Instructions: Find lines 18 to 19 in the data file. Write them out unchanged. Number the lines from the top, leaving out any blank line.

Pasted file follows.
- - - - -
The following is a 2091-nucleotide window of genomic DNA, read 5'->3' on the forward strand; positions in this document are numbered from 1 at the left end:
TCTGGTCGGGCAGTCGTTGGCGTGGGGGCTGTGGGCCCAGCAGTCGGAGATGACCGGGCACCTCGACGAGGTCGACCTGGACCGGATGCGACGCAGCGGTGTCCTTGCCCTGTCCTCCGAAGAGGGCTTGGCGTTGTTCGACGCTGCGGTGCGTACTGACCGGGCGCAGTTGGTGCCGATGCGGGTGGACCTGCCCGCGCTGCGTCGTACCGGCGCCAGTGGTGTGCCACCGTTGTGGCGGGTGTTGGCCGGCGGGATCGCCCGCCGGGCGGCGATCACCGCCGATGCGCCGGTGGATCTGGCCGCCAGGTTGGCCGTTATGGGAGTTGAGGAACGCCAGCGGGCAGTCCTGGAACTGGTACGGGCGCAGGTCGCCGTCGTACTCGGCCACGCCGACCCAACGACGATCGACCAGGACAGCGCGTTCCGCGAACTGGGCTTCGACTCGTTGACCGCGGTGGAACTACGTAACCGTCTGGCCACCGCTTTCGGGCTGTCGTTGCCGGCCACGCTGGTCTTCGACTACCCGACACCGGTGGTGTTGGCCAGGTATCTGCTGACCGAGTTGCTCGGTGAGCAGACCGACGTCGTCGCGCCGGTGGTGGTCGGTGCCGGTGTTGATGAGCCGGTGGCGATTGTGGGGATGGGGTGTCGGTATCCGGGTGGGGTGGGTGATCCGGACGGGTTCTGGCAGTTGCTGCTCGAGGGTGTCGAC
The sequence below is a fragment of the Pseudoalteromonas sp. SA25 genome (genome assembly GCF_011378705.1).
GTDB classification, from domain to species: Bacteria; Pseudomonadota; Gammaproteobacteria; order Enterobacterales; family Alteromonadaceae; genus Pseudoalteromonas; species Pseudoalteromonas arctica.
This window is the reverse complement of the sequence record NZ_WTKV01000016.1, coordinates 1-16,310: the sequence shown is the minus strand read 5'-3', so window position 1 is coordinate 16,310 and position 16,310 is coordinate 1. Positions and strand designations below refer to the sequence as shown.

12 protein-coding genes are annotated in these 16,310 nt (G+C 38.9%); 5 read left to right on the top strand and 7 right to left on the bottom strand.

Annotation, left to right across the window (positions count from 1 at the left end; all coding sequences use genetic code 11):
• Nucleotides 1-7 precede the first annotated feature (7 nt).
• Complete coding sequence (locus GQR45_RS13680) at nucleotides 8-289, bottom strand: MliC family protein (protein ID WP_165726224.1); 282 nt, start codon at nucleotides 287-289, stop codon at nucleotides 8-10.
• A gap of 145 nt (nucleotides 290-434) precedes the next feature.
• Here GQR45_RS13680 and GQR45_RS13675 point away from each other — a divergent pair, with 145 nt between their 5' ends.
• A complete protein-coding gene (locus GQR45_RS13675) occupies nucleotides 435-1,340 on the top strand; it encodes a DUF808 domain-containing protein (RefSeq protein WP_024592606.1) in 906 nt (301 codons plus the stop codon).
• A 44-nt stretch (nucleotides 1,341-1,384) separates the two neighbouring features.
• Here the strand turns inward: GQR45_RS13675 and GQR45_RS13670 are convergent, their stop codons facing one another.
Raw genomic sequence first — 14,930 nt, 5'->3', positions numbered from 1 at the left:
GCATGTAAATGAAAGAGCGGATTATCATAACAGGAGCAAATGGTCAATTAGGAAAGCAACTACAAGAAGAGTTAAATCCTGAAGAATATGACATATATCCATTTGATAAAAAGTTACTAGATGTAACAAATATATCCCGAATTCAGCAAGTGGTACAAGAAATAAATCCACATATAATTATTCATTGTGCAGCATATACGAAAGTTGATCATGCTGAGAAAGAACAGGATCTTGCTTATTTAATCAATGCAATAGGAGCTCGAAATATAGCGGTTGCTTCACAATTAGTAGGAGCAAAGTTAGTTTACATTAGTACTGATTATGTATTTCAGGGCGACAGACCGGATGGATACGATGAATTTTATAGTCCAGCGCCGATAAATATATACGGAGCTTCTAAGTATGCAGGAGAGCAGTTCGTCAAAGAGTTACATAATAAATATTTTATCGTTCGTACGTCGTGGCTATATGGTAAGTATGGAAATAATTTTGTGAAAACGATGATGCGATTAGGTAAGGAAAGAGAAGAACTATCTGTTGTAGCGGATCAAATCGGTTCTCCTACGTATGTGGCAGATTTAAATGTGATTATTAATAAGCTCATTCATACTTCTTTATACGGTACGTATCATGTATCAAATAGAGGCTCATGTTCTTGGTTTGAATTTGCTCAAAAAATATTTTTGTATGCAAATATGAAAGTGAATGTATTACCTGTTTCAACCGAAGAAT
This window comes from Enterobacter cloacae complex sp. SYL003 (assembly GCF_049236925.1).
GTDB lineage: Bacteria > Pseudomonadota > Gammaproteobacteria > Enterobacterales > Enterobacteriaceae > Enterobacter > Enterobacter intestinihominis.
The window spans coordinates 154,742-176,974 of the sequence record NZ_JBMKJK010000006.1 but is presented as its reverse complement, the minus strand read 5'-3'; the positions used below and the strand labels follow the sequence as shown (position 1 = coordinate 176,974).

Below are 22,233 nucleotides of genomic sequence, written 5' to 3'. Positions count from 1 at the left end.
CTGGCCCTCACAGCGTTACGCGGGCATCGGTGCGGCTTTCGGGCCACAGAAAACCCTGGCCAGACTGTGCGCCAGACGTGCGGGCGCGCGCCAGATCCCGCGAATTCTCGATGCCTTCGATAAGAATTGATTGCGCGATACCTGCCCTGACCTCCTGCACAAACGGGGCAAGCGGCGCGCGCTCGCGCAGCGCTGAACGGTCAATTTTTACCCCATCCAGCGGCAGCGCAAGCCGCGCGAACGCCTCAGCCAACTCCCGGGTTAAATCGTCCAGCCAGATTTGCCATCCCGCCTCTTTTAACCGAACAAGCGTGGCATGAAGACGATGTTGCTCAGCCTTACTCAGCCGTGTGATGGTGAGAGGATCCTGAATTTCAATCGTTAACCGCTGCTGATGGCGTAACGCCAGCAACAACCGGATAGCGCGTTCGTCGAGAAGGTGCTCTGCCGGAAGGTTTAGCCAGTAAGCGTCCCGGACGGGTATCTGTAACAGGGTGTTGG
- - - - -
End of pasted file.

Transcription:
GTDB lineage: Bacteria > Pseudomonadota > Gammaproteobacteria > Enterobacterales > Enterobacteriaceae > Enterobacter > Enterobacter intestinihominis.
The window spans coordinates 154,742-176,974 of the sequence record NZ_JBMKJK010000006.1 but is presented as its reverse complement, the minus strand read 5'-3'; the positions used below and the strand labels follow the sequence as shown (position 1 = coordinate 176,974).